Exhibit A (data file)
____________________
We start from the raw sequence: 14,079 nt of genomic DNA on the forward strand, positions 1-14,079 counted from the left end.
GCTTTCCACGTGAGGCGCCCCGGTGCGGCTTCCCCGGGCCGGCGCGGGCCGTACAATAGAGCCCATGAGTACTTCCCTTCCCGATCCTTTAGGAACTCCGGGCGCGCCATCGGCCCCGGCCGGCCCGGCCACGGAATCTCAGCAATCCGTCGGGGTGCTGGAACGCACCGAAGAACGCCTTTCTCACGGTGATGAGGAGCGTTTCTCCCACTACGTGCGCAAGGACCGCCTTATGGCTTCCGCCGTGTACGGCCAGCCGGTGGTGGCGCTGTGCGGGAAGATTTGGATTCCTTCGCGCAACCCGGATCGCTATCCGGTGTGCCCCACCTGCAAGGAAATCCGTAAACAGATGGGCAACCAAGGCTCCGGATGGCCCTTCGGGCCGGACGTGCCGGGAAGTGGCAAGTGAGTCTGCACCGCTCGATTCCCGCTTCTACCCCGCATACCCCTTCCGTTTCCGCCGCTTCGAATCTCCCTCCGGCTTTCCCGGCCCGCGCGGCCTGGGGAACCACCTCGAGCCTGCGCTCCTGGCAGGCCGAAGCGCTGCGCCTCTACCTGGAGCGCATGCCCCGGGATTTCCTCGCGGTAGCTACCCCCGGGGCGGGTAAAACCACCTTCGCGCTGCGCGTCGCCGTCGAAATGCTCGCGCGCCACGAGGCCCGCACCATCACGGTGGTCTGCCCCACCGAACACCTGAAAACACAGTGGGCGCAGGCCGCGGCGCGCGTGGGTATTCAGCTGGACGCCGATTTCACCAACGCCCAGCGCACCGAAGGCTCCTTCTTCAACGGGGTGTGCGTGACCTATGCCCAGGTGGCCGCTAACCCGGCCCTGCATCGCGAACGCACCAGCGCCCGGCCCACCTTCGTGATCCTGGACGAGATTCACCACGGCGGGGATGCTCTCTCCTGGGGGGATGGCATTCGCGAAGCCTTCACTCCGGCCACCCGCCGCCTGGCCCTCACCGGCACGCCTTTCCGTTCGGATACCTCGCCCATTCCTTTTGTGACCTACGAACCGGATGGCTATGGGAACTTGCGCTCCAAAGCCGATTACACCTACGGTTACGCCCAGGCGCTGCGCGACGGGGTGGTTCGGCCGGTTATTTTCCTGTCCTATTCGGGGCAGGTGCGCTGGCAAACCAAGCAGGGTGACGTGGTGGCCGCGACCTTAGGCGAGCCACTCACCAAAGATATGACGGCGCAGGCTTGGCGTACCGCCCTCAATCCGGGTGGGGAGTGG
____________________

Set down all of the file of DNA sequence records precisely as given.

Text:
We start from the raw sequence: 14,079 nt of genomic DNA on the forward strand, positions 1-14,079 counted from the left end.
GCTTTCCACGTGAGGCGCCCCGGTGCGGCTTCCCCGGGCCGGCGCGGGCCGTACAATAGAGCCCATGAGTACTTCCCTTCCCGATCCTTTAGGAACTCCGGGCGCGCCATCGGCCCCGGCCGGCCCGGCCACGGAATCTCAGCAATCCGTCGGGGTGCTGGAACGCACCGAAGAACGCCTTTCTCACGGTGATGAGGAGCGTTTCTCCCACTACGTGCGCAAGGACCGCCTTATGGCTTCCGCCGTGTACGGCCAGCCGGTGGTGGCGCTGTGCGGGAAGATTTGGATTCCTTCGCGCAACCCGGATCGCTATCCGGTGTGCCCCACCTGCAAGGAAATCCGTAAACAGATGGGCAACCAAGGCTCCGGATGGCCCTTCGGGCCGGACGTGCCGGGAAGTGGCAAGTGAGTCTGCACCGCTCGATTCCCGCTTCTACCCCGCATACCCCTTCCGTTTCCGCCGCTTCGAATCTCCCTCCGGCTTTCCCGGCCCGCGCGGCCTGGGGAACCACCTCGAGCCTGCGCTCCTGGCAGGCCGAAGCGCTGCGCCTCTACCTGGAGCGCATGCCCCGGGATTTCCTCGCGGTAGCTACCCCCGGGGCGGGTAAAACCACCTTCGCGCTGCGCGTCGCCGTCGAAATGCTCGCGCGCCACGAGGCCCGCACCATCACGGTGGTCTGCCCCACCGAACACCTGAAAACACAGTGGGCGCAGGCCGCGGCGCGCGTGGGTATTCAGCTGGACGCCGATTTCACCAACGCCCAGCGCACCGAAGGCTCCTTCTTCAACGGGGTGTGCGTGACCTATGCCCAGGTGGCCGCTAACCCGGCCCTGCATCGCGAACGCACCAGCGCCCGGCCCACCTTCGTGATCCTGGACGAGATTCACCACGGCGGGGATGCTCTCTCCTGGGGGGATGGCATTCGCGAAGCCTTCACTCCGGCCACCCGCCGCCTGGCCCTCACCGGCACGCCTTTCCGTTCGGATACCTCGCCCATTCCTTTTGTGACCTACGAACCGGATGGCTATGGGAACTTGCGCTCCAAAGCCGATTACACCTACGGTTACGCCCAGGCGCTGCGCGACGGGGTGGTTCGGCCGGTTATTTTCCTGTCCTATTCGGGGCAGGTGCGCTGGCAAACCAAGCAGGGTGACGTGGTGGCCGCGACCTTAGGCGAGCCACTCACCAAAGATATGACGGCGCAGGCTTGGCGTACCGCCCTCAATCCGGGTGGGGAGTGG